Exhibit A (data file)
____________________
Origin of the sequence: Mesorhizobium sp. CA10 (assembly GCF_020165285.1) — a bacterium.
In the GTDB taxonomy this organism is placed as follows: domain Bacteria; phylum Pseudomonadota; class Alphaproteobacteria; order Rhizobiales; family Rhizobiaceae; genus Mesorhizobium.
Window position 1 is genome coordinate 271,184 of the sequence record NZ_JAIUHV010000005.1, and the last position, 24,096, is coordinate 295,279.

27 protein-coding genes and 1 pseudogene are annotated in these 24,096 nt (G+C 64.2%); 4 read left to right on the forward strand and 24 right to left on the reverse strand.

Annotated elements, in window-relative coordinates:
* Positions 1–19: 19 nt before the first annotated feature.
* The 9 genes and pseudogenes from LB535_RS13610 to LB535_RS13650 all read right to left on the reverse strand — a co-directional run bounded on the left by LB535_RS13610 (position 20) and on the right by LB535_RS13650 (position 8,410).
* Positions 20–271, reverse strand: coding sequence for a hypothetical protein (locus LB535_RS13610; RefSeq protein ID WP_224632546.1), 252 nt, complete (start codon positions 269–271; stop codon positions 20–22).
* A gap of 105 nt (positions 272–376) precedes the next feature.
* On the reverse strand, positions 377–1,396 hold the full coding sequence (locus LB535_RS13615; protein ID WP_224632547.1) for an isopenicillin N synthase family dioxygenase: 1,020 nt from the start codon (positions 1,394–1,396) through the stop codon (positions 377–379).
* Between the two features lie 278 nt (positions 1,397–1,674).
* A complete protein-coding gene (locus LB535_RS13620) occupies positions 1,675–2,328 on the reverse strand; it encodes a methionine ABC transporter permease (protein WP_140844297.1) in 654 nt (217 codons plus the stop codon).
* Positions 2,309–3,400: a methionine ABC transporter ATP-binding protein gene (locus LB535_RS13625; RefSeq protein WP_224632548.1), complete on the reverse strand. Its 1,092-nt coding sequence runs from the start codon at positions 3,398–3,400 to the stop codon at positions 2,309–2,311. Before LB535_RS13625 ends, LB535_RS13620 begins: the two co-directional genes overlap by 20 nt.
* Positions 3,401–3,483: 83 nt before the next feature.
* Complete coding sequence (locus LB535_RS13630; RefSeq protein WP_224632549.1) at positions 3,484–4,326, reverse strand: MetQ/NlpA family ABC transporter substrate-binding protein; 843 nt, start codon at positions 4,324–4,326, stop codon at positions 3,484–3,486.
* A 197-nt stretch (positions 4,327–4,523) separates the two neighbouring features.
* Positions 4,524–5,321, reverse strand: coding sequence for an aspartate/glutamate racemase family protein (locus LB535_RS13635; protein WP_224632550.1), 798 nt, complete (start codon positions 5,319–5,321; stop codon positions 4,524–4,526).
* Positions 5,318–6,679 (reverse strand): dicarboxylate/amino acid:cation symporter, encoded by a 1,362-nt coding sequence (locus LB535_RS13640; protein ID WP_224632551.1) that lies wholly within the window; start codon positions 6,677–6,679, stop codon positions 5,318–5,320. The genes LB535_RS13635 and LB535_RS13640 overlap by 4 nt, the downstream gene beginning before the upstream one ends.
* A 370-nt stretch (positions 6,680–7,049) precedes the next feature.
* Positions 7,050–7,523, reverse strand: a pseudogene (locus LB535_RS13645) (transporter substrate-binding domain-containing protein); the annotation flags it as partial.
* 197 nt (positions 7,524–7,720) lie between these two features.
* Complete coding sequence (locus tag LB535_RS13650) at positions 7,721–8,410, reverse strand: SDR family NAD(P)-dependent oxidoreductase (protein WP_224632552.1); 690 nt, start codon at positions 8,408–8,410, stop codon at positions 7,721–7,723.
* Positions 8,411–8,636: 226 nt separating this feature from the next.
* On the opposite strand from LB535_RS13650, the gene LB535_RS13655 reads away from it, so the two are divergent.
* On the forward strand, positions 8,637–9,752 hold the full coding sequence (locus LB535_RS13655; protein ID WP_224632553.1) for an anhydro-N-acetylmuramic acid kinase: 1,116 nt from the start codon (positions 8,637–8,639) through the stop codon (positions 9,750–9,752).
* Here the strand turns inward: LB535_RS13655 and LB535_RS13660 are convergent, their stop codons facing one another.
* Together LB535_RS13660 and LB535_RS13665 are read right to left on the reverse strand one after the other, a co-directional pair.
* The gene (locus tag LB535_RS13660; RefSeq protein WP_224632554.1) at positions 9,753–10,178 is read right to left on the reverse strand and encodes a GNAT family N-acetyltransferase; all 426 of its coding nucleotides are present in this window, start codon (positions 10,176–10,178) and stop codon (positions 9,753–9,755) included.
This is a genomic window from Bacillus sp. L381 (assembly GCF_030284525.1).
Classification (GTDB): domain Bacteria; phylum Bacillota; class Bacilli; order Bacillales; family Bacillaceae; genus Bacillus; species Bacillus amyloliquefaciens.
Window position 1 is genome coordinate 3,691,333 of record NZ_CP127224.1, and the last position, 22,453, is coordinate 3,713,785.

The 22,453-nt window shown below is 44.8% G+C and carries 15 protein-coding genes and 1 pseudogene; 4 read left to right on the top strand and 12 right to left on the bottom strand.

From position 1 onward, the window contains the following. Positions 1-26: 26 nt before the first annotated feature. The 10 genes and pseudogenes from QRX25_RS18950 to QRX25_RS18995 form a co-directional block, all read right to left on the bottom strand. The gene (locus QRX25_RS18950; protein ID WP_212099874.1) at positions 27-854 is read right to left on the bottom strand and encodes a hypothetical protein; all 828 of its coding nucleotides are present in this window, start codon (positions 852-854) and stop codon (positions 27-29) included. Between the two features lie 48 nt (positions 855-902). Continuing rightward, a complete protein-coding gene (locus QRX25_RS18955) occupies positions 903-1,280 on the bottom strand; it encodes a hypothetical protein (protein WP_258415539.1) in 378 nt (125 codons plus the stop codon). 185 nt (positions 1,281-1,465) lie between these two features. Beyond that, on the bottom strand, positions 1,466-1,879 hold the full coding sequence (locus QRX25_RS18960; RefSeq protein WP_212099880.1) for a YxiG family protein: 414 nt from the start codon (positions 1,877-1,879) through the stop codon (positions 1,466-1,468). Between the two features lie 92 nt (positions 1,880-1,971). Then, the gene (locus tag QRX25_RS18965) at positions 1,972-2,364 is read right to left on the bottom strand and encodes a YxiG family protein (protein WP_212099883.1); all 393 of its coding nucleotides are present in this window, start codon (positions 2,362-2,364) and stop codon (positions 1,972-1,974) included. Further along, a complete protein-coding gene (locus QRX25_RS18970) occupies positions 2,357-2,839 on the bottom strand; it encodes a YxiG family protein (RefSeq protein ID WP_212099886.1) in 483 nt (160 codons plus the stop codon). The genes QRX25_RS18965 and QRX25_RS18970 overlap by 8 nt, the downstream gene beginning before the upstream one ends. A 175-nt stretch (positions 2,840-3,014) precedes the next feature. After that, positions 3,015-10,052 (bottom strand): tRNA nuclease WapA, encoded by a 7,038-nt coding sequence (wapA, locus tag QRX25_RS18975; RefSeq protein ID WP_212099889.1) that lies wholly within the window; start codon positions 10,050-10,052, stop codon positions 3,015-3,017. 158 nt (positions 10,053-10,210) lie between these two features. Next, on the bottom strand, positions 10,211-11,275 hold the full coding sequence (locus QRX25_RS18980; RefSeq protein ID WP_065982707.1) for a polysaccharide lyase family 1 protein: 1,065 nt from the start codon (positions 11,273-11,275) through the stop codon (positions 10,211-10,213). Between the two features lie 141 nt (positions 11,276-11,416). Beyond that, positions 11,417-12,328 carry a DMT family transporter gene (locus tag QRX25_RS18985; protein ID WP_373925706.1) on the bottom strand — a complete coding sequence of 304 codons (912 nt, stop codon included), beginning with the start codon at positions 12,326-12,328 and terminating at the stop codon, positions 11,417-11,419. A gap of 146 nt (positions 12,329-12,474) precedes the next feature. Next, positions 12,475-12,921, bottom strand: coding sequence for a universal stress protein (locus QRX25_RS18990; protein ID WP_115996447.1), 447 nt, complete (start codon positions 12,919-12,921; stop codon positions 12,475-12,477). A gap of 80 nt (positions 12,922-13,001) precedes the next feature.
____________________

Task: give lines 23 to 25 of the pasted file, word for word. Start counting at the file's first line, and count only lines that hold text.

* Positions 8,411–8,636: 226 nt separating this feature from the next.
* On the opposite strand from LB535_RS13650, the gene LB535_RS13655 reads away from it, so the two are divergent.
* On the forward strand, positions 8,637–9,752 hold the full coding sequence (locus LB535_RS13655; protein ID WP_224632553.1) for an anhydro-N-acetylmuramic acid kinase: 1,116 nt from the start codon (positions 8,637–8,639) through the stop codon (positions 9,750–9,752).